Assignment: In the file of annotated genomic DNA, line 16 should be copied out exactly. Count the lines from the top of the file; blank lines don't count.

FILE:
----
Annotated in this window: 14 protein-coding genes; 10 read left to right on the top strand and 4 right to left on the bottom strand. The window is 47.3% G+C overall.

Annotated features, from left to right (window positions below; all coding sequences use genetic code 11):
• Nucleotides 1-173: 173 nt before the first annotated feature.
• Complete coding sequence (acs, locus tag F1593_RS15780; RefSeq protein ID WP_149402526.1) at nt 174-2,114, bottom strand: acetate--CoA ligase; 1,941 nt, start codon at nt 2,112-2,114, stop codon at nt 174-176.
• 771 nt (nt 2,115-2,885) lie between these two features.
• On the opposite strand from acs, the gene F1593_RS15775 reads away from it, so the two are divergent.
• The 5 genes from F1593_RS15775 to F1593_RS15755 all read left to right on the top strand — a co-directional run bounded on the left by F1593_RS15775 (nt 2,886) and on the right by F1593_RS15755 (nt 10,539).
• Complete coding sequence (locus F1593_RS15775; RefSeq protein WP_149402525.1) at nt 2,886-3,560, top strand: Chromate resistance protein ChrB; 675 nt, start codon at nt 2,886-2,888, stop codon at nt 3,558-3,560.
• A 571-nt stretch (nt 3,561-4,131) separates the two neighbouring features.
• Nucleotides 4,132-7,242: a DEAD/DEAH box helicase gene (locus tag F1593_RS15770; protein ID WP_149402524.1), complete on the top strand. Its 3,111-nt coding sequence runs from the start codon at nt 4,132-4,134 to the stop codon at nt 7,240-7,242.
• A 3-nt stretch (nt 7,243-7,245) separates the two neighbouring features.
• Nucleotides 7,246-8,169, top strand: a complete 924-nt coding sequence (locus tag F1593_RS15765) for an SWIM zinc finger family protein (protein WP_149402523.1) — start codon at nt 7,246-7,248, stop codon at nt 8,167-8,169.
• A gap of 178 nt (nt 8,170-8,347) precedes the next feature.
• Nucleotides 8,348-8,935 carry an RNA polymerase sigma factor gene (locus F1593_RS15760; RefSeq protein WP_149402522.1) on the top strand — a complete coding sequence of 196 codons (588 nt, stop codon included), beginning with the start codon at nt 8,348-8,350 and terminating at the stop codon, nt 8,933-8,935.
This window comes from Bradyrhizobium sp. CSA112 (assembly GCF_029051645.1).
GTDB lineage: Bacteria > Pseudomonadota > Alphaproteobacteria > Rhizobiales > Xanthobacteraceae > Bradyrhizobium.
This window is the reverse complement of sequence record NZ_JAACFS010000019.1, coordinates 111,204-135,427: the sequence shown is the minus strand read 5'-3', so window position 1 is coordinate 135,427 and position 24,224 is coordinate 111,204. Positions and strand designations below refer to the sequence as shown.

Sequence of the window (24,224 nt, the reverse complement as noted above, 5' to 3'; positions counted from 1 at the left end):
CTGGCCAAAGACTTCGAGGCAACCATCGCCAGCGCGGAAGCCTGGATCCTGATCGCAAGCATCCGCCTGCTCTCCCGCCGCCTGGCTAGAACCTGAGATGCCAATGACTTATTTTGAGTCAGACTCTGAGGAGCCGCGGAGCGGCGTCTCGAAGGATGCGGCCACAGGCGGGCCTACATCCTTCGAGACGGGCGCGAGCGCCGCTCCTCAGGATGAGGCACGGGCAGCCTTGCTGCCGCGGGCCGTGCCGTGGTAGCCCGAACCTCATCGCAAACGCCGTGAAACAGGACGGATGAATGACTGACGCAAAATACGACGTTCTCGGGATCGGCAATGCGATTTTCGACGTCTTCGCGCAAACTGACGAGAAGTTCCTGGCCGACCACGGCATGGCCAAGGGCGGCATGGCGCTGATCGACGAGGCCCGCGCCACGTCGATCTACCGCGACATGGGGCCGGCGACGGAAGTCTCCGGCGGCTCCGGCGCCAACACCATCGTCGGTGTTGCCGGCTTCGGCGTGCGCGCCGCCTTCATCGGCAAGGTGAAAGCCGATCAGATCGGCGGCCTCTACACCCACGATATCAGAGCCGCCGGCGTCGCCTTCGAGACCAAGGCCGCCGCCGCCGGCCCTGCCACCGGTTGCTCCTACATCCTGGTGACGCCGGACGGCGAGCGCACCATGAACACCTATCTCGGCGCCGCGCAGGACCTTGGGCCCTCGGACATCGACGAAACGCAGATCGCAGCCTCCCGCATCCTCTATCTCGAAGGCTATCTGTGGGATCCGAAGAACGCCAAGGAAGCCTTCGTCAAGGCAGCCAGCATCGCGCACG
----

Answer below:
GTDB lineage: Bacteria > Pseudomonadota > Alphaproteobacteria > Rhizobiales > Xanthobacteraceae > Bradyrhizobium.